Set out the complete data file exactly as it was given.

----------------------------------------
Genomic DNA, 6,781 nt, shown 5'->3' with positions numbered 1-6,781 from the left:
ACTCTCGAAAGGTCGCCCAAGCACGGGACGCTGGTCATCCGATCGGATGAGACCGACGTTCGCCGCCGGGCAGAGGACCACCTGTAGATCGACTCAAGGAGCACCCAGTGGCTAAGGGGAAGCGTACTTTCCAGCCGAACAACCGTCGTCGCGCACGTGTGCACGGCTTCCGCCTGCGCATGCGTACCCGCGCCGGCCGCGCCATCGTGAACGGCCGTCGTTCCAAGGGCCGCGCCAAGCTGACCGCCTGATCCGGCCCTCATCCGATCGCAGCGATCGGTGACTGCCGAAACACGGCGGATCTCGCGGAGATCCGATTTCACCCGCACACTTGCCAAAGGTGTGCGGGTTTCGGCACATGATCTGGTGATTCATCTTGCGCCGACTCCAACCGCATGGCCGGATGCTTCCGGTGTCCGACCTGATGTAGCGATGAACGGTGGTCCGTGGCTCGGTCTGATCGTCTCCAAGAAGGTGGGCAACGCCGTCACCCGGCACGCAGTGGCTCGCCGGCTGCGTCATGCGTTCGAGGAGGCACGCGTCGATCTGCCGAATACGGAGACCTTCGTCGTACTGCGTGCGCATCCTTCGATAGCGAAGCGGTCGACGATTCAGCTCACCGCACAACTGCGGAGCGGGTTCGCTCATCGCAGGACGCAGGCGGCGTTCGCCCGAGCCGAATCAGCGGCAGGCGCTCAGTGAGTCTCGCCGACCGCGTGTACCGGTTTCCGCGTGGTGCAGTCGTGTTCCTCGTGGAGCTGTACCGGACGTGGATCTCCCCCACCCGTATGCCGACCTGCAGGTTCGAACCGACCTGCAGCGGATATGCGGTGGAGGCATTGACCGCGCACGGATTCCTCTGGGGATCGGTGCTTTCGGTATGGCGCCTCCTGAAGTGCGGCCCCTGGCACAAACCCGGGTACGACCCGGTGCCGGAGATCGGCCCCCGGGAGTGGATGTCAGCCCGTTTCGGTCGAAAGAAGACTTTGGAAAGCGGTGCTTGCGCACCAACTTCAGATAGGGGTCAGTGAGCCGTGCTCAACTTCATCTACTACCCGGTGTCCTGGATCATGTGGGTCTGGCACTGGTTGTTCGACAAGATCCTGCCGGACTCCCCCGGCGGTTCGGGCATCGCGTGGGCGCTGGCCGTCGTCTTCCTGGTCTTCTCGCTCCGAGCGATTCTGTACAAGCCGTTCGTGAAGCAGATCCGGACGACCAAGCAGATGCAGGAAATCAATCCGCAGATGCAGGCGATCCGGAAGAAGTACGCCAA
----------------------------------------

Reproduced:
Genomic DNA, 6,781 nt, shown 5'->3' with positions numbered 1-6,781 from the left:
ACTCTCGAAAGGTCGCCCAAGCACGGGACGCTGGTCATCCGATCGGATGAGACCGACGTTCGCCGCCGGGCAGAGGACCACCTGTAGATCGACTCAAGGAGCACCCAGTGGCTAAGGGGAAGCGTACTTTCCAGCCGAACAACCGTCGTCGCGCACGTGTGCACGGCTTCCGCCTGCGCATGCGTACCCGCGCCGGCCGCGCCATCGTGAACGGCCGTCGTTCCAAGGGCCGCGCCAAGCTGACCGCCTGATCCGGCCCTCATCCGATCGCAGCGATCGGTGACTGCCGAAACACGGCGGATCTCGCGGAGATCCGATTTCACCCGCACACTTGCCAAAGGTGTGCGGGTTTCGGCACATGATCTGGTGATTCATCTTGCGCCGACTCCAACCGCATGGCCGGATGCTTCCGGTGTCCGACCTGATGTAGCGATGAACGGTGGTCCGTGGCTCGGTCTGATCGTCTCCAAGAAGGTGGGCAACGCCGTCACCCGGCACGCAGTGGCTCGCCGGCTGCGTCATGCGTTCGAGGAGGCACGCGTCGATCTGCCGAATACGGAGACCTTCGTCGTACTGCGTGCGCATCCTTCGATAGCGAAGCGGTCGACGATTCAGCTCACCGCACAACTGCGGAGCGGGTTCGCTCATCGCAGGACGCAGGCGGCGTTCGCCCGAGCCGAATCAGCGGCAGGCGCTCAGTGAGTCTCGCCGACCGCGTGTACCGGTTTCCGCGTGGTGCAGTCGTGTTCCTCGTGGAGCTGTACCGGACGTGGATCTCCCCCACCCGTATGCCGACCTGCAGGTTCGAACCGACCTGCAGCGGATATGCGGTGGAGGCATTGACCGCGCACGGATTCCTCTGGGGATCGGTGCTTTCGGTATGGCGCCTCCTGAAGTGCGGCCCCTGGCACAAACCCGGGTACGACCCGGTGCCGGAGATCGGCCCCCGGGAGTGGATGTCAGCCCGTTTCGGTCGAAAGAAGACTTTGGAAAGCGGTGCTTGCGCACCAACTTCAGATAGGGGTCAGTGAGCCGTGCTCAACTTCATCTACTACCCGGTGTCCTGGATCATGTGGGTCTGGCACTGGTTGTTCGACAAGATCCTGCCGGACTCCCCCGGCGGTTCGGGCATCGCGTGGGCGCTGGCCGTCGTCTTCCTGGTCTTCTCGCTCCGAGCGATTCTGTACAAGCCGTTCGTGAAGCAGATCCGGACGACCAAGCAGATGCAGGAAATCAATCCGCAGATGCAGGCGATCCGGAAGAAGTACGCCAA